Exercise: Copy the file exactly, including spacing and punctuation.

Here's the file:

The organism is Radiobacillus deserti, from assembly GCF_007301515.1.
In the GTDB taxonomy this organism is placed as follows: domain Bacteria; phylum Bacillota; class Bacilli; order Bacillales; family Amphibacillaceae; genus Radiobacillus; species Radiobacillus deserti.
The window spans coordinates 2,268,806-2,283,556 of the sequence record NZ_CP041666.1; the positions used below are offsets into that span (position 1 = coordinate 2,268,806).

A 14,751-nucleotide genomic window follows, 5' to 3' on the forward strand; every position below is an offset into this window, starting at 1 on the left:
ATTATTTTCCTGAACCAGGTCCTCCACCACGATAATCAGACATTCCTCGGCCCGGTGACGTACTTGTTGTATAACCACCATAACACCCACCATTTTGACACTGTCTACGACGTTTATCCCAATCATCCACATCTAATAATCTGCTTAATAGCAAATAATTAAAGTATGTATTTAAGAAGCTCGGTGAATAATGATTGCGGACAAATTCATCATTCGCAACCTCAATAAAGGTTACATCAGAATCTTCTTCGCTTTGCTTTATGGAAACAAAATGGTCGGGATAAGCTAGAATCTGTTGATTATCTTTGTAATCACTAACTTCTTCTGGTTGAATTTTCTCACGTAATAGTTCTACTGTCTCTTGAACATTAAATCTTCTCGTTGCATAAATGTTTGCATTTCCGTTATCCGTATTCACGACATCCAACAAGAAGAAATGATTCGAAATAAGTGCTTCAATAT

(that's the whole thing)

The organism is Radiobacillus deserti, from assembly GCF_007301515.1.
In the GTDB taxonomy this organism is placed as follows: domain Bacteria; phylum Bacillota; class Bacilli; order Bacillales; family Amphibacillaceae; genus Radiobacillus; species Radiobacillus deserti.
The window spans coordinates 2,268,806-2,283,556 of the sequence record NZ_CP041666.1; the positions used below are offsets into that span (position 1 = coordinate 2,268,806).

A 14,751-nucleotide genomic window follows, 5' to 3' on the forward strand; every position below is an offset into this window, starting at 1 on the left:
ATTATTTTCCTGAACCAGGTCCTCCACCACGATAATCAGACATTCCTCGGCCCGGTGACGTACTTGTTGTATAACCACCATAACACCCACCATTTTGACACTGTCTACGACGTTTATCCCAATCATCCACATCTAATAATCTGCTTAATAGCAAATAATTAAAGTATGTATTTAAGAAGCTCGGTGAATAATGATTGCGGACAAATTCATCATTCGCAACCTCAATAAAGGTTACATCAGAATCTTCTTCGCTTTGCTTTATGGAAACAAAATGGTCGGGATAAGCTAGAATCTGTTGATTATCTTTGTAATCACTAACTTCTTCTGGTTGAATTTTCTCACGTAATAGTTCTACTGTCTCTTGAACATTAAATCTTCTCGTTGCATAAATGTTTGCATTTCCGTTATCCGTATTCACGACATCCAACAAGAAGAAATGATTCGAAATAAGTGCTTCAATAT